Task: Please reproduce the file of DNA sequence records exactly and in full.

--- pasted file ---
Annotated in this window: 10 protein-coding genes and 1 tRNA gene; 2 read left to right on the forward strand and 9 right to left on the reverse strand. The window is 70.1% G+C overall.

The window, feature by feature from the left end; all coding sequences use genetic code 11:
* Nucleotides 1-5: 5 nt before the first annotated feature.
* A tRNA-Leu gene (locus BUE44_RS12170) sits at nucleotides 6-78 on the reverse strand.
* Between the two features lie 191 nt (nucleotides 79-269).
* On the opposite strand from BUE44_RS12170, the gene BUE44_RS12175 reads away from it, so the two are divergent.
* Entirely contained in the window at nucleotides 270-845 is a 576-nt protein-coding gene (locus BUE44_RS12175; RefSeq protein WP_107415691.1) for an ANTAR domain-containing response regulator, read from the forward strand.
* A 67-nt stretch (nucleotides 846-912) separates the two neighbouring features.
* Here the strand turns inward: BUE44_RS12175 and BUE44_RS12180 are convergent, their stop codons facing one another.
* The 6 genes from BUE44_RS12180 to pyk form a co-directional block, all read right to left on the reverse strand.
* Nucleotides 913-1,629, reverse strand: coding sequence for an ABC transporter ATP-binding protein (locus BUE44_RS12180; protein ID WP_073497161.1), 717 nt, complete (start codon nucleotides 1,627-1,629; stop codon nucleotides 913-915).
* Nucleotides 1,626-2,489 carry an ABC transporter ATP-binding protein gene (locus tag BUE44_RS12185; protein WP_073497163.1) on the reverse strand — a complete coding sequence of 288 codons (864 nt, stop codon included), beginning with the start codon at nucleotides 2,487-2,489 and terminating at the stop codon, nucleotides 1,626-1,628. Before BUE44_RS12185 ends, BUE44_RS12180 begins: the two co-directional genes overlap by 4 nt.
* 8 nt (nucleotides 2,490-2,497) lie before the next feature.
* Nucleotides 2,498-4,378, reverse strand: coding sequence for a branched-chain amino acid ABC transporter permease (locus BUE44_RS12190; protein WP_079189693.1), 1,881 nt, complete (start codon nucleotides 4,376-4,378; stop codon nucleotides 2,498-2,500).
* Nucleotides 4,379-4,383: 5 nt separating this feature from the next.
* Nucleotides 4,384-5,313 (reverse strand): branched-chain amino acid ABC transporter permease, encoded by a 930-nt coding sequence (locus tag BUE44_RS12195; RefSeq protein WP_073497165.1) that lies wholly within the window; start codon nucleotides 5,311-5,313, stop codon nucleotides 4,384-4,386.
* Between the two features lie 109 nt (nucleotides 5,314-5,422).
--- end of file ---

Annotated in this window: 10 protein-coding genes and 1 tRNA gene; 2 read left to right on the forward strand and 9 right to left on the reverse strand. The window is 70.1% G+C overall.

The window, feature by feature from the left end; all coding sequences use genetic code 11:
* Nucleotides 1-5: 5 nt before the first annotated feature.
* A tRNA-Leu gene (locus BUE44_RS12170) sits at nucleotides 6-78 on the reverse strand.
* Between the two features lie 191 nt (nucleotides 79-269).
* On the opposite strand from BUE44_RS12170, the gene BUE44_RS12175 reads away from it, so the two are divergent.
* Entirely contained in the window at nucleotides 270-845 is a 576-nt protein-coding gene (locus BUE44_RS12175; RefSeq protein WP_107415691.1) for an ANTAR domain-containing response regulator, read from the forward strand.
* A 67-nt stretch (nucleotides 846-912) separates the two neighbouring features.
* Here the strand turns inward: BUE44_RS12175 and BUE44_RS12180 are convergent, their stop codons facing one another.
* The 6 genes from BUE44_RS12180 to pyk form a co-directional block, all read right to left on the reverse strand.
* Nucleotides 913-1,629, reverse strand: coding sequence for an ABC transporter ATP-binding protein (locus BUE44_RS12180; protein ID WP_073497161.1), 717 nt, complete (start codon nucleotides 1,627-1,629; stop codon nucleotides 913-915).
* Nucleotides 1,626-2,489 carry an ABC transporter ATP-binding protein gene (locus tag BUE44_RS12185; protein WP_073497163.1) on the reverse strand — a complete coding sequence of 288 codons (864 nt, stop codon included), beginning with the start codon at nucleotides 2,487-2,489 and terminating at the stop codon, nucleotides 1,626-1,628. Before BUE44_RS12185 ends, BUE44_RS12180 begins: the two co-directional genes overlap by 4 nt.
* 8 nt (nucleotides 2,490-2,497) lie before the next feature.
* Nucleotides 2,498-4,378, reverse strand: coding sequence for a branched-chain amino acid ABC transporter permease (locus BUE44_RS12190; protein WP_079189693.1), 1,881 nt, complete (start codon nucleotides 4,376-4,378; stop codon nucleotides 2,498-2,500).
* Nucleotides 4,379-4,383: 5 nt separating this feature from the next.
* Nucleotides 4,384-5,313 (reverse strand): branched-chain amino acid ABC transporter permease, encoded by a 930-nt coding sequence (locus tag BUE44_RS12195; RefSeq protein WP_073497165.1) that lies wholly within the window; start codon nucleotides 5,311-5,313, stop codon nucleotides 4,384-4,386.
* Between the two features lie 109 nt (nucleotides 5,314-5,422).